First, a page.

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Paedophile warnings in hands of police;National Association of Head Teachers

Frances Rafferty and Nicolas Barnard report from the National Association of Head Teachers' conference

The police have sole responsibility for deciding whether parents should be told when a sex offender has moved near their children's school under new guidelines agreed with headteachers.

A protocol agreed by the National Association of Head Teachers and the Association of Chief Police Officers means heads will follow advice from police on how widely they disclose sensitive information about paedophiles.

The move follows the Sex Offenders Act 1997 which obliges paedophiles to keep police informed of their address. In some cases - if an offender moves near a school or playgroup or is seen in its vicinity and police fear he is a risk to children - the headteacher or playgroup leader may be told.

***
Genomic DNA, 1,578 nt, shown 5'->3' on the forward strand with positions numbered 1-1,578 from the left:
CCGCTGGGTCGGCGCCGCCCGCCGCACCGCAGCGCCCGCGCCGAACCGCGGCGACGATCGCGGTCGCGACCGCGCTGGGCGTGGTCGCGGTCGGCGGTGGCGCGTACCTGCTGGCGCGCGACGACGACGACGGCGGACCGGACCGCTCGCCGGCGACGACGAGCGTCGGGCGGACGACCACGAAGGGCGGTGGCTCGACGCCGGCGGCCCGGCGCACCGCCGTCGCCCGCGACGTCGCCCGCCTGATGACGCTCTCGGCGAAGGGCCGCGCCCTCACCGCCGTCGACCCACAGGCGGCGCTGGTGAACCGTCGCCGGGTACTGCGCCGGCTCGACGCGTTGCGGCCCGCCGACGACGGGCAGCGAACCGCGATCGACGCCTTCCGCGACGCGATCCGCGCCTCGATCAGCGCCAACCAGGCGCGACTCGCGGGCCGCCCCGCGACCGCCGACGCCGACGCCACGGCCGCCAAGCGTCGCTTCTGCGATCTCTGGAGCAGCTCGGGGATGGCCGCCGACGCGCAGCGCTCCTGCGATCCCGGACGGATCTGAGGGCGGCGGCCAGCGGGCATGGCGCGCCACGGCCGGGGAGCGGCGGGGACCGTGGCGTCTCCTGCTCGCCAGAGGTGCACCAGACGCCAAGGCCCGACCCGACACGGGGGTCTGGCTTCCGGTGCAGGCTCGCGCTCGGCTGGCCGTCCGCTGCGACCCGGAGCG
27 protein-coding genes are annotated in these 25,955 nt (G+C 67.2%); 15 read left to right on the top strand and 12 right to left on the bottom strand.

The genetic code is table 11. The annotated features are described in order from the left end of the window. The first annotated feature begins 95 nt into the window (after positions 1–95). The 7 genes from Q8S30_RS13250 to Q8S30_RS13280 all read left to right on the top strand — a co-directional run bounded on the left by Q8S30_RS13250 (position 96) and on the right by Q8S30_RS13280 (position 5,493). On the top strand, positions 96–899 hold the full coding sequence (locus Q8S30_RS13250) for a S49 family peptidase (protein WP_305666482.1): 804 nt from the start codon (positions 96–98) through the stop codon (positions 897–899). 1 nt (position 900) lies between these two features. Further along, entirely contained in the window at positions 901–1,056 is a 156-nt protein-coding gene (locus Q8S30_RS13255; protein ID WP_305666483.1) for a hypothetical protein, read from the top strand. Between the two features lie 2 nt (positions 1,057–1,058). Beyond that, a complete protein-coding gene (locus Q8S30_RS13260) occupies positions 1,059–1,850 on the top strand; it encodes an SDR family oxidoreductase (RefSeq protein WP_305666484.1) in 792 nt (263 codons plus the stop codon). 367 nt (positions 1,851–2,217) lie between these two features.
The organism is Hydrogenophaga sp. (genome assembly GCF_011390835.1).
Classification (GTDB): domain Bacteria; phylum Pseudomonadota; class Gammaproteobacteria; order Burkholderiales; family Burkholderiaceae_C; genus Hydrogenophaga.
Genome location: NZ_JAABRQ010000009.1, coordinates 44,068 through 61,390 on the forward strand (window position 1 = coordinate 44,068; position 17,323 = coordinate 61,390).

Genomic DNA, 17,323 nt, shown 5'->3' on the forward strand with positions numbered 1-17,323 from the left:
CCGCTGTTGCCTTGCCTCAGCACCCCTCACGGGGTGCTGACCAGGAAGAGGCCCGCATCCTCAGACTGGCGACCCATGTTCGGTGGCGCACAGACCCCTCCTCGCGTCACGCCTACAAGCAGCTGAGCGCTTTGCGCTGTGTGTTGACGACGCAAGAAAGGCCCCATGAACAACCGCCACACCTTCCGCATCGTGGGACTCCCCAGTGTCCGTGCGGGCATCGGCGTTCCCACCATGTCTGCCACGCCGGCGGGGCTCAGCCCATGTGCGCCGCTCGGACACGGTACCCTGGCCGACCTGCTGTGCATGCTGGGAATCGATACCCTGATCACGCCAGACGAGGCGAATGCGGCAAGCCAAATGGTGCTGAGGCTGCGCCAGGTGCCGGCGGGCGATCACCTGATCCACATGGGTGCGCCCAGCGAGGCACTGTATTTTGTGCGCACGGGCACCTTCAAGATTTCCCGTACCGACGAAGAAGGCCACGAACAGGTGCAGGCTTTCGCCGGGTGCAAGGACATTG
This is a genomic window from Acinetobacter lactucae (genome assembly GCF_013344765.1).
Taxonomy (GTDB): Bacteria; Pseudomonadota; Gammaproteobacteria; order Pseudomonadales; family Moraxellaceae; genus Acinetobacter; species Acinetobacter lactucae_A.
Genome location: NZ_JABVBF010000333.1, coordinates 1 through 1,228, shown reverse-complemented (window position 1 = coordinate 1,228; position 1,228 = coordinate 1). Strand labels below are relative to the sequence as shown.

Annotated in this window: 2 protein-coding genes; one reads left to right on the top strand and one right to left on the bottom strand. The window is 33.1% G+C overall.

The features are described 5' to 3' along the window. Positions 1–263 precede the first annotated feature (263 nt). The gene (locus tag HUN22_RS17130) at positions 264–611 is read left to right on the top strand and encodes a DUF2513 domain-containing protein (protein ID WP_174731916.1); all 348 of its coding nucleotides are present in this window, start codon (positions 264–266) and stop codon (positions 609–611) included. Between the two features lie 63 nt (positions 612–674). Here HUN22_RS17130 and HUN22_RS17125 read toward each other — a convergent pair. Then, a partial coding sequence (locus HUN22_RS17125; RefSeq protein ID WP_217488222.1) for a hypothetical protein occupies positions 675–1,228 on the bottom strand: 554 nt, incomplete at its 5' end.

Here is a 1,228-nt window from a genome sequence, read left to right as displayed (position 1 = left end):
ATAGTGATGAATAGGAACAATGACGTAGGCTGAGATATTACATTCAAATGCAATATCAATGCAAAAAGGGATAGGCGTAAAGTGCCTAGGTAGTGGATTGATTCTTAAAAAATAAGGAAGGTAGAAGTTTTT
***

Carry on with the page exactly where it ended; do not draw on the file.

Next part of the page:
But heads feared being left in the uncomfortable position of deciding what to do with sensitive information without professional advice. Both police and heads are keen to avoid the risk of vigilantes or a repeat of the kind of scenes seen in Bristol and Somerset following the release of paedophile Sidney Cooke earlier this year.

"Police have prime responsibility under the Act - that is crucial," NAHT general secretary David Hart said. "They will make the decision about what information about sex offenders should be passed onto a third party."

That would include advice on whether other teachers, parents and governors should be informed. In some cases only individual teachers or parents might be informed - in other cases all or none would be. Names have been passed on to heads three times since the Act came into force - the NAHT says one, in the south of England, was badly handled.

Liz Pavey, outgoing NAHT president, said police and heads must act in a "partnership of confidentiality". "We are not setting our members up to scaremonger in any way," she said.

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